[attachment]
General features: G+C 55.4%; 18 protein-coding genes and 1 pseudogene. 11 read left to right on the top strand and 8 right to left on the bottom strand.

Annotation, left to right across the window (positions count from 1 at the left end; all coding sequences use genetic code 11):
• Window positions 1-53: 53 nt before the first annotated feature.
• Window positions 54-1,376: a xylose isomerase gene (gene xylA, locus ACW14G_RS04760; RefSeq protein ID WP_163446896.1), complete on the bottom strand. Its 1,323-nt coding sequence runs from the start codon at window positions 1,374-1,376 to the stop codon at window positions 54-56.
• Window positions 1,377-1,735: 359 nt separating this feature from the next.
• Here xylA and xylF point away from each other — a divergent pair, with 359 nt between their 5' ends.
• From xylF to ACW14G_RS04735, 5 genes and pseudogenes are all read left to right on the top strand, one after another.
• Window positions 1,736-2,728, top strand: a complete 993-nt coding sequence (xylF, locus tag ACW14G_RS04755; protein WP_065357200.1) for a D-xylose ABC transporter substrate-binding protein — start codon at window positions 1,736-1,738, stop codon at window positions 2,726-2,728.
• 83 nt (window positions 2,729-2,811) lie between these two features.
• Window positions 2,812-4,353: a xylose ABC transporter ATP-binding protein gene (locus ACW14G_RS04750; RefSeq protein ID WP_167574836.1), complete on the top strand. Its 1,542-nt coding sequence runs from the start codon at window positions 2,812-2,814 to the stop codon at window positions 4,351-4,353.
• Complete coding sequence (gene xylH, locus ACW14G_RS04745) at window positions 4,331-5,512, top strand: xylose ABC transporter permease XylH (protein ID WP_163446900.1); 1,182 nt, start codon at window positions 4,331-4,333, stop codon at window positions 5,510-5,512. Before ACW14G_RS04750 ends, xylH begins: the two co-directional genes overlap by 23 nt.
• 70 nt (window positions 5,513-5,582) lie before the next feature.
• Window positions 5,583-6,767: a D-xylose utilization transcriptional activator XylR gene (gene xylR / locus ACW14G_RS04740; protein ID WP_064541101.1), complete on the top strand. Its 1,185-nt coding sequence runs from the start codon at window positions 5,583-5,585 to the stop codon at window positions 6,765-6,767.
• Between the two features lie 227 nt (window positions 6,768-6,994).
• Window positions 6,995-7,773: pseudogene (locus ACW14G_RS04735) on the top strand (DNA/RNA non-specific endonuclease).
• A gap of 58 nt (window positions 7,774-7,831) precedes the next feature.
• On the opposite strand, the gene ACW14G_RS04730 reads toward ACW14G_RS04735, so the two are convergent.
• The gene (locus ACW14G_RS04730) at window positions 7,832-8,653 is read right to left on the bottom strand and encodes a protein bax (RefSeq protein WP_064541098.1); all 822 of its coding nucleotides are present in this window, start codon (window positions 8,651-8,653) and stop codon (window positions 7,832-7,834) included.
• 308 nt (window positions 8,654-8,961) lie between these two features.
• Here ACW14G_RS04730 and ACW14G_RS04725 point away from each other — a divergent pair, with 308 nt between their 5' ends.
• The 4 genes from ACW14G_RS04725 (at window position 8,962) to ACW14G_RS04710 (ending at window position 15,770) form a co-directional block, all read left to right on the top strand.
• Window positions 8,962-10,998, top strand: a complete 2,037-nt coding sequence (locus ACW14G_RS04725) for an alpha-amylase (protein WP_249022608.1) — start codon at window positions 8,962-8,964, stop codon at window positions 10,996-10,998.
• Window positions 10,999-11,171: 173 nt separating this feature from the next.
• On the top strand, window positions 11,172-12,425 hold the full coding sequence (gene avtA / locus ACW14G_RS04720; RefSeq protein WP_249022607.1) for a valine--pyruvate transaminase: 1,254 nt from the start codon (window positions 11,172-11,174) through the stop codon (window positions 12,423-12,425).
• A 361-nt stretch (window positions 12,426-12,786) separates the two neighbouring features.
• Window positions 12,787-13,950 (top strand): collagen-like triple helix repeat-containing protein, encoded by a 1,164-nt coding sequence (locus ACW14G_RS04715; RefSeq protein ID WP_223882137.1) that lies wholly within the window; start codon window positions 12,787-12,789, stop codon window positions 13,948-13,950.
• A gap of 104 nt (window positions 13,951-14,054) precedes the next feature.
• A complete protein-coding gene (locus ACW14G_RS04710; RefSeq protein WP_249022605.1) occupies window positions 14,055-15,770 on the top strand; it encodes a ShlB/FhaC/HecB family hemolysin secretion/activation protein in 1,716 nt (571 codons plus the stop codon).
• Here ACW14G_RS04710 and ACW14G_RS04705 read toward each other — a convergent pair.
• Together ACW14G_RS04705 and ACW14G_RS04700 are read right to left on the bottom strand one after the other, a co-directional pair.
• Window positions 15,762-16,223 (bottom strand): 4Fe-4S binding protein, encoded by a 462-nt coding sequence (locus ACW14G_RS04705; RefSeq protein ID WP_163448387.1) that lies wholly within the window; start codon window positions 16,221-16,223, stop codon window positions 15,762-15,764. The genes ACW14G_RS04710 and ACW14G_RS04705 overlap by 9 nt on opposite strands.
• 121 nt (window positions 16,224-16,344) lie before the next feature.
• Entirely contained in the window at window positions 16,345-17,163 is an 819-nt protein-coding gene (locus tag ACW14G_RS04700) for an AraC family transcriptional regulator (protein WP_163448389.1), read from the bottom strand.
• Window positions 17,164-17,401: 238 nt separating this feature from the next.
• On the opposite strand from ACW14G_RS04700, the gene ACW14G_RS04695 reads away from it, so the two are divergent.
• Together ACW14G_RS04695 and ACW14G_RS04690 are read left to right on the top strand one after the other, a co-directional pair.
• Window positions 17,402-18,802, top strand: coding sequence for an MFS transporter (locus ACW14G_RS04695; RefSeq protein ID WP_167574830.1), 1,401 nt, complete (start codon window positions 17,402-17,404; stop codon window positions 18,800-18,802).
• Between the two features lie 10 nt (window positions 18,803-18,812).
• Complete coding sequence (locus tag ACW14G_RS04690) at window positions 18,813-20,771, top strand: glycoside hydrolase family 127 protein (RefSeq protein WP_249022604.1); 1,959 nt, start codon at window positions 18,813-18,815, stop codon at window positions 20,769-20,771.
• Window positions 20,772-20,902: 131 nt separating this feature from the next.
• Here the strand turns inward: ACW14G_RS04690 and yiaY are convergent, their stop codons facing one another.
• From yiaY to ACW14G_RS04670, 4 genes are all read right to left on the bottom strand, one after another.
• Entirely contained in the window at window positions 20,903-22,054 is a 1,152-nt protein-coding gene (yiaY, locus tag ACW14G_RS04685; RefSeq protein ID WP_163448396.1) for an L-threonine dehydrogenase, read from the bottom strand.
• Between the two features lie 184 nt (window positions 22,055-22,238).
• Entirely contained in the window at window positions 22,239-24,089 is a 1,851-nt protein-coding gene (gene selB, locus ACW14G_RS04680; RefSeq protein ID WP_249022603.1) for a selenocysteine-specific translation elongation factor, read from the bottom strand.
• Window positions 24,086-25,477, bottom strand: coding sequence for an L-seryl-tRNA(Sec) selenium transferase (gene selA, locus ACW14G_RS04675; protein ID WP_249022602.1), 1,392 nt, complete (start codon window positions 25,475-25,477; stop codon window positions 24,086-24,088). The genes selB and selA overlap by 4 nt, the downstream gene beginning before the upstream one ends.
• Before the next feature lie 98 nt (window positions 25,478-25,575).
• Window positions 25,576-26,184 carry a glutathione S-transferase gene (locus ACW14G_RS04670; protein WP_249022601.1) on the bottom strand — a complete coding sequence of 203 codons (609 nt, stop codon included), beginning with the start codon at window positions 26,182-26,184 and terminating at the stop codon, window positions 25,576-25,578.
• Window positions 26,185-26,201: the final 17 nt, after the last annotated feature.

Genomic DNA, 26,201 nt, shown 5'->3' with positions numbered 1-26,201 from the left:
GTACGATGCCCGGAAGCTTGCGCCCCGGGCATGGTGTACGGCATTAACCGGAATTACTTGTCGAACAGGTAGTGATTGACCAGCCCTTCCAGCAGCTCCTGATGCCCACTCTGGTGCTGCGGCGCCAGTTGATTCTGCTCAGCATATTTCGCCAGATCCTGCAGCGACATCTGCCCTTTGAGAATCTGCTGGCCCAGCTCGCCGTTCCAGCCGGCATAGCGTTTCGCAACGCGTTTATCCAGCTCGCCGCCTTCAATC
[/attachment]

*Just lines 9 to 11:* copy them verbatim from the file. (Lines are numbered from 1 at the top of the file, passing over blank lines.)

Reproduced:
• 83 nt (window positions 2,729-2,811) lie between these two features.
• Window positions 2,812-4,353: a xylose ABC transporter ATP-binding protein gene (locus ACW14G_RS04750; RefSeq protein ID WP_167574836.1), complete on the top strand. Its 1,542-nt coding sequence runs from the start codon at window positions 2,812-2,814 to the stop codon at window positions 4,351-4,353.
• Complete coding sequence (gene xylH, locus ACW14G_RS04745) at window positions 4,331-5,512, top strand: xylose ABC transporter permease XylH (protein ID WP_163446900.1); 1,182 nt, start codon at window positions 4,331-4,333, stop codon at window positions 5,510-5,512. Before ACW14G_RS04750 ends, xylH begins: the two co-directional genes overlap by 23 nt.